If you’re not yet sad to see Barack Obama leave the White House, this is probably the moment that will do it for you.
Speaking in Chicago in what will be his final speech as president of the United States, Obama urged Americans to protect democracy, to remain “vigilant, but not afraid” and to reject complacency and fear.
But perhaps the most emotional moment of his entire farewell was the moment he turned to address his family.
He first spoke to his wife, saying, “Michelle Robinson, girl of the South Side.
“For the past 25 years, you have not only been my wife and mother of my children, you have been my best friend.
“You took on a role you didn’t ask for and you made it your own with grace and with grit and with grit and with style and good humour.”
He paused to wipe his eyes, before continuing: “You made the White House a place that belongs to everybody and a new generation sets it sights higher because it has you as a role model.
“So you have made me proud and you have made the country proud.”
The roaring crowd gave Michelle a standing ovation.
Obama next addressed his daughter, Malia, who was sitting with her mother, as well as his daughter Sasha, who was not present because she had an exam the next morning.
He said: “Maria and Sasha, under the strangest of circumstances, you have become two amazing young women.
“You are smart and you are beautiful but more importantly you are kind and you are thoughtful and you are full of passion.
“You wore the burden of years in the spotlight so easily.
“Of all that I have done in my life, I’m most proud to be your dad.”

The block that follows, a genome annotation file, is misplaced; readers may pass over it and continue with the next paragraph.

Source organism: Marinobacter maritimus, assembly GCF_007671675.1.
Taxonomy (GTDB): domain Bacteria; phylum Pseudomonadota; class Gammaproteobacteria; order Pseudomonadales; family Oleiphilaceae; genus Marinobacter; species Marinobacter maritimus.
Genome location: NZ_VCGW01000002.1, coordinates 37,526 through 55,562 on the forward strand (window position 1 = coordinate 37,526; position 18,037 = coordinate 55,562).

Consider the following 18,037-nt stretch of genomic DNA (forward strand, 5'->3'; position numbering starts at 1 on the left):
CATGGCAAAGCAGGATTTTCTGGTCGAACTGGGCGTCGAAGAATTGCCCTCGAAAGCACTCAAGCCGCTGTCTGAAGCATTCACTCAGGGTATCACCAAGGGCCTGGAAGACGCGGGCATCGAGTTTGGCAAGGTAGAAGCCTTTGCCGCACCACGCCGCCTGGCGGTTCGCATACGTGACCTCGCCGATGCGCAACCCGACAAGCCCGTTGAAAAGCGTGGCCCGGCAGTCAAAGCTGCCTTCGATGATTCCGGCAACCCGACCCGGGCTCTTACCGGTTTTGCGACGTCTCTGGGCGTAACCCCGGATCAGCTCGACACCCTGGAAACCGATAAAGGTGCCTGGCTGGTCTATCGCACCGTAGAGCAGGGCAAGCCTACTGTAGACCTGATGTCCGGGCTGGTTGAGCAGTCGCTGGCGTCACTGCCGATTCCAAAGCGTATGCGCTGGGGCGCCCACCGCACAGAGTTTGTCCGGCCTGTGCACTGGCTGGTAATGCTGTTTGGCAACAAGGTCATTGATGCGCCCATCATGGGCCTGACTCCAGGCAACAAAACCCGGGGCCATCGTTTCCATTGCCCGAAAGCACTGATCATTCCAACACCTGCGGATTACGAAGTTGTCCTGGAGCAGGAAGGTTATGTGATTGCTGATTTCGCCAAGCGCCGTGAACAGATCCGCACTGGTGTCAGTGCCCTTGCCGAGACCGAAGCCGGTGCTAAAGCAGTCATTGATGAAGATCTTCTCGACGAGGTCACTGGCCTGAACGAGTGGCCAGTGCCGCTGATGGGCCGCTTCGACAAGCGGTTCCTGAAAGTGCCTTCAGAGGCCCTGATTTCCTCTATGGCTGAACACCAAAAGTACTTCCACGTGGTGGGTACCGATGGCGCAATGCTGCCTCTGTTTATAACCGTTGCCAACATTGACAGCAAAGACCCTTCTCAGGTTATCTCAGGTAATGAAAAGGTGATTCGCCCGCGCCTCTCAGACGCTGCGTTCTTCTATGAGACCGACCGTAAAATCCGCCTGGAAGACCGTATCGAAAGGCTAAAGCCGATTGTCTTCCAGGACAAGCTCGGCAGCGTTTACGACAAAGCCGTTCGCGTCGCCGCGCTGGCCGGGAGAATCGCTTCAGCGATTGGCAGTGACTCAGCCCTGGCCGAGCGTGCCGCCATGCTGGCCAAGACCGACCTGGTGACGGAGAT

Many people watching also seemed to feel the emotion of his tributes to his family...
Obama’s address, which lasted for more than 50 minutes, only mentioned Donald Trump by name early in the speech, noting his commitment to the transition of power.
But many of his cautions appeared directed at his successor, particularly his reminder that “democracy can buckle when we give in to fear,” and his apparent references to Trump’s controversial and divisive campaign.
Obama framed his speech as a prescription for democracy. He said threats to the country’s foundation include income inequality, racism and bigotry, political polarisation, the jettisoning of facts and reason in political discourse, and low levels of civic engagement.
He ended his address by urging young people to get involved in politics and public service, just as his historic presidential candidacy in 2008 inspired a generation of public servants and organisers.
He said: “It falls to each of us to be those anxious, jealous guardians of our democracy; to embrace the joyous task we’ve been given to continually try to improve this great nation of ours,” he said.
“Because for all our outward differences, we all share the same proud title: Citizen. Ultimately, that’s what our democracy demands. It needs you.”
He signed off: “Yes we can, yes we did, yes we can.
“Thank you, God bless you. May God continue to bless the United States of America.”